An Interview With John Holdren

28 12 2010

Here is a link to a 2 part interview with President Obama’s Science Advisor and Director of the Office of Science and Technology Policy, John Holdren from the ScienceInsider, Science Magazine’s online Policy blog.

Part 1:

Part 2:

I especially like Part 2 because it’s a bit of a behind the scenes description of what it’s like to have John Holdren’s job. For example he stresses that one of his biggest struggles is “how do you keep the urgent from driving out the important?” Also, the timetable for which he must make decisions, “You rarely have the luxury of spending 45 minutes on something before something else interrupts…Even with a good staff, even with four strong deputies, the pace at which issues end up needing a decision from me is extraordinary.” Finally, I thought it was interesting to read what he thought the most significant publish findings were with regard to how it affected his office.


The Exposome: Finally, a way to measure nature vs. nurture.

15 12 2010

Today I attended The Sixth Annual Symposium on Predictive Health, Human Health: Molecules to Mankind at the Emory Conference Center.   The tagline was ambitious and meant to inspire:  “THE END of DISEASE, the BEGINNING of a NEW KIND of HEALTH CARE.” I was only able to go to Session V “Ethical Manipulation of the Human Exposome.”

The Exposo-wha??? Let’s back up.  Remember the genome? Remember when we sequenced the human genome 7 years ago, and people were really excited because this meant now we would not only understand what it meant to be human, but also how to predict and prevent every disease from which humans suffer?  Goodbye aging, goodbye sickness. Hello, ever-lasting health and answers to the previously unanswerable questions about humanity. Why didn’t that happen?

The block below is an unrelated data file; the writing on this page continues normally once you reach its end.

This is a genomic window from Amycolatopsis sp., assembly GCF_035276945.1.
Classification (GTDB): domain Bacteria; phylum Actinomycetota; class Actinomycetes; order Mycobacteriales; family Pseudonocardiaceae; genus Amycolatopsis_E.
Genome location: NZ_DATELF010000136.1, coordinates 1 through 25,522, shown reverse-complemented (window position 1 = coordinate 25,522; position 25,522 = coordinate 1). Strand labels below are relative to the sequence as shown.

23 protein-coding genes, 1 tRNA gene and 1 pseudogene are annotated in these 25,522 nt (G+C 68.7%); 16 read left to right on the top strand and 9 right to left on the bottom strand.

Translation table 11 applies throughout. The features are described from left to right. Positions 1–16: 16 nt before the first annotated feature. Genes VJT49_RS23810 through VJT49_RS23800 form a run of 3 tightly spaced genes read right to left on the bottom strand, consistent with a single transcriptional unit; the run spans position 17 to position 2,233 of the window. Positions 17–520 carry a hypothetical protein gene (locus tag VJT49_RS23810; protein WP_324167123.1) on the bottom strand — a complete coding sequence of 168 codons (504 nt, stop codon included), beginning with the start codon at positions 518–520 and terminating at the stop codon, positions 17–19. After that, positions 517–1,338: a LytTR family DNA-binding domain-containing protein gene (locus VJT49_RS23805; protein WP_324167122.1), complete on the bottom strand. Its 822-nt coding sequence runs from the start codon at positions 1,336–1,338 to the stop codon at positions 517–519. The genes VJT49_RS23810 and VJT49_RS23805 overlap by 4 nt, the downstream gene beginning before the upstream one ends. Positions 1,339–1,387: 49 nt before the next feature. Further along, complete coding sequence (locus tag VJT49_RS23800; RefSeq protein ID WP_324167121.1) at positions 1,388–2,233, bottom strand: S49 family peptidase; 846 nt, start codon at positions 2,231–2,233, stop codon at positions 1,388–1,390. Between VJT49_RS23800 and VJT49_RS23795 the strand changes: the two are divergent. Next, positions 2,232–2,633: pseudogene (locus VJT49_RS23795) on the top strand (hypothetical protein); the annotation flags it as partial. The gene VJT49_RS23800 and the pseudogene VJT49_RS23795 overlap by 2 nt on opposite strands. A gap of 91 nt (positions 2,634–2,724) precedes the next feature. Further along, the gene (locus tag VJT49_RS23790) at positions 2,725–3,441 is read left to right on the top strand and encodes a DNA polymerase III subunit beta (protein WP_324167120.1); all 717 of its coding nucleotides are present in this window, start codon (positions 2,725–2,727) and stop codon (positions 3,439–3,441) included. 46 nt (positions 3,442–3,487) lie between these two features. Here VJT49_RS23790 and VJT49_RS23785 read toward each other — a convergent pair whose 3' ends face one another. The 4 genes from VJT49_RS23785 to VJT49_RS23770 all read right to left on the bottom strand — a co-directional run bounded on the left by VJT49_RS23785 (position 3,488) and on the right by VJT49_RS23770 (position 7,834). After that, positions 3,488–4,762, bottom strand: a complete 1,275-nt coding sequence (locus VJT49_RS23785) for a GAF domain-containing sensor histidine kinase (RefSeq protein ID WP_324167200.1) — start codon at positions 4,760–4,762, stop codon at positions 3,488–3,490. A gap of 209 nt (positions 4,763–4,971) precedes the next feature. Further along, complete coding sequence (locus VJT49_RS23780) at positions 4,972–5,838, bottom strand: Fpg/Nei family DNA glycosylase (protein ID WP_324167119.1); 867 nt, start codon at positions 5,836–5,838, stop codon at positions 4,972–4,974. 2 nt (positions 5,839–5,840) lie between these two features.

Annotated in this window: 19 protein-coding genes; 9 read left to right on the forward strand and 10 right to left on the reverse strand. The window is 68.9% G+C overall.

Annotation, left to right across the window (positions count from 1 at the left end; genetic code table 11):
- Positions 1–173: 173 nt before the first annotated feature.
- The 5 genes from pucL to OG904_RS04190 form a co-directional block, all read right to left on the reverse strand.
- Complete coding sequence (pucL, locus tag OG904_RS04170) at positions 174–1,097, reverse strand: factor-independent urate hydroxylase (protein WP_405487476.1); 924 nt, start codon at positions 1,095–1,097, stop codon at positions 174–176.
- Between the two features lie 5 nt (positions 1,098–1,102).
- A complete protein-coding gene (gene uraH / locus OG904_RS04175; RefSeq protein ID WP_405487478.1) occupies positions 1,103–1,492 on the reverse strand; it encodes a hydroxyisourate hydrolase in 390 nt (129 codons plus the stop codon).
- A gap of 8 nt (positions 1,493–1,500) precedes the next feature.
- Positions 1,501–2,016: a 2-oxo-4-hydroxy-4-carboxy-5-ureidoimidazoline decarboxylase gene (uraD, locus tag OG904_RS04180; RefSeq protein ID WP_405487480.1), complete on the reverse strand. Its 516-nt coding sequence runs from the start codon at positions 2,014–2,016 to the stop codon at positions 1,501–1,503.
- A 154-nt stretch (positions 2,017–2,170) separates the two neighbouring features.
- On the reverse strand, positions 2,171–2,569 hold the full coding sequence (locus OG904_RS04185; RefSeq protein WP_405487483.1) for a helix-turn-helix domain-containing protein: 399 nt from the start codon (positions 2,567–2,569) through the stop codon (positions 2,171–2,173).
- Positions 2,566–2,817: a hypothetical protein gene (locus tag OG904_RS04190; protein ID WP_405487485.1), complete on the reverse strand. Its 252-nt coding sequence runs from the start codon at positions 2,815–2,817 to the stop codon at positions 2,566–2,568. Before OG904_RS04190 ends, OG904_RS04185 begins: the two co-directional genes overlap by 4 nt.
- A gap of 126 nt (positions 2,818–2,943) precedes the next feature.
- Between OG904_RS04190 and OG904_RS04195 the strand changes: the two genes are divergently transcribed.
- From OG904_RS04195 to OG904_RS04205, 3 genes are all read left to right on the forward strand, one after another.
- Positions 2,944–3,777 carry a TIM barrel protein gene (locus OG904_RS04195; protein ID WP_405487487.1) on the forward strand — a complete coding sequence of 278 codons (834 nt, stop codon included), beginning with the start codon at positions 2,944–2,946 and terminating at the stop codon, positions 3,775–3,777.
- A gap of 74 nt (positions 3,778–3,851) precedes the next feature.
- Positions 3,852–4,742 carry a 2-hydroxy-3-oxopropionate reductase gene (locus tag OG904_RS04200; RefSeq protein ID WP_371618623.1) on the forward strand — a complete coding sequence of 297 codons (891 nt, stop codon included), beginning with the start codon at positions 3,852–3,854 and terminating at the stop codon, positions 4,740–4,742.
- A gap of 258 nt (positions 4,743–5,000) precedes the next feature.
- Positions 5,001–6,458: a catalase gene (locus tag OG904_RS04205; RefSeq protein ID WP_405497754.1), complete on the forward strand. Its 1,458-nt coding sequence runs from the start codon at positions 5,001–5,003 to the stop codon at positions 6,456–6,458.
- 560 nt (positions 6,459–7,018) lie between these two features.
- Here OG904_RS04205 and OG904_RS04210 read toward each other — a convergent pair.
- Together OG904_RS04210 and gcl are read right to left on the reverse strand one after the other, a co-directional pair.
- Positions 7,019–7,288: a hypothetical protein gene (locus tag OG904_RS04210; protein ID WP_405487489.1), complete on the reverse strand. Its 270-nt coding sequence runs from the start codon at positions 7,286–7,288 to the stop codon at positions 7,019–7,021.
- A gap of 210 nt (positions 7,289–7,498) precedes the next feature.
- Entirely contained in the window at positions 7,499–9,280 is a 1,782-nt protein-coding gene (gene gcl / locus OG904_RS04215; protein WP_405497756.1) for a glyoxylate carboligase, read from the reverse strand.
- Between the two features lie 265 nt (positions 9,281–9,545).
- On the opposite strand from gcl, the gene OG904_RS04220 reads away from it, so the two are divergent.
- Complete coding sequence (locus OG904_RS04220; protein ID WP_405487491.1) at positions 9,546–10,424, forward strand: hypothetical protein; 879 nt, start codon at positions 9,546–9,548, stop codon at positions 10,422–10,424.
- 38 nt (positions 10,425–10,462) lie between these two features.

Well it goes back to nature vs. nurture.  You are the cumulative result of your genes and your environment.  Genes might give you a prediction about your susceptibility to developing diseases, but they rarely independently genuinely cause a disease. Given that environments are so complex and so varied from person to person, it’s staggeringly difficult to fully understand what the consequences of all these variables will be with your genes.  Enter the Exposome.  The exposome is a new body of generalizable data that explicitly talks about the intersection of your genes and your environment.  The exposome is a map of all your environmental exposures.

One example of the exposome is the metabolome, or a map of stuff your body has metabolized. A metabolite, represents something that has passed through your body’s cellular processes and can be measured by taking a blood, urine, or plasma samples. By collecting your metabolite profile, researchers are able to get a map of clues to your environmental exposures, and then possibly predict what diseases you may develop or what may have caused you to develop a disease. These data can be combined with your genetic data  to better understand how your body’s genes made you (in)capable of metabolizing agents in your environment (whether it be emotional stress or plant pesticides).  As you can imagine, your body responds to a number of agents at any given moment and can also be influenced by the current circumstances of your exposure (e.g. are you already sick, are you young, are you old, are you a healthy eater, etc). Actually, clearly isolating one culprit in disease causality isn’t as easy as it seems, even with the human genome sequenced. In addition, some things are metabolized and are quickly broken down, leaving barely a trace. Some things leave a longer lasting trace and others leave a temporary trace that you might only see at night or early in the morning.  Finding the right window to detect metabolites can also present a challenge.

Despite these challenges, we shouldn’t underestimate the power of combining the data from the Human Genome Project and now the Human Metabolome Database can potentially have amazing consequences on health care and the way we live.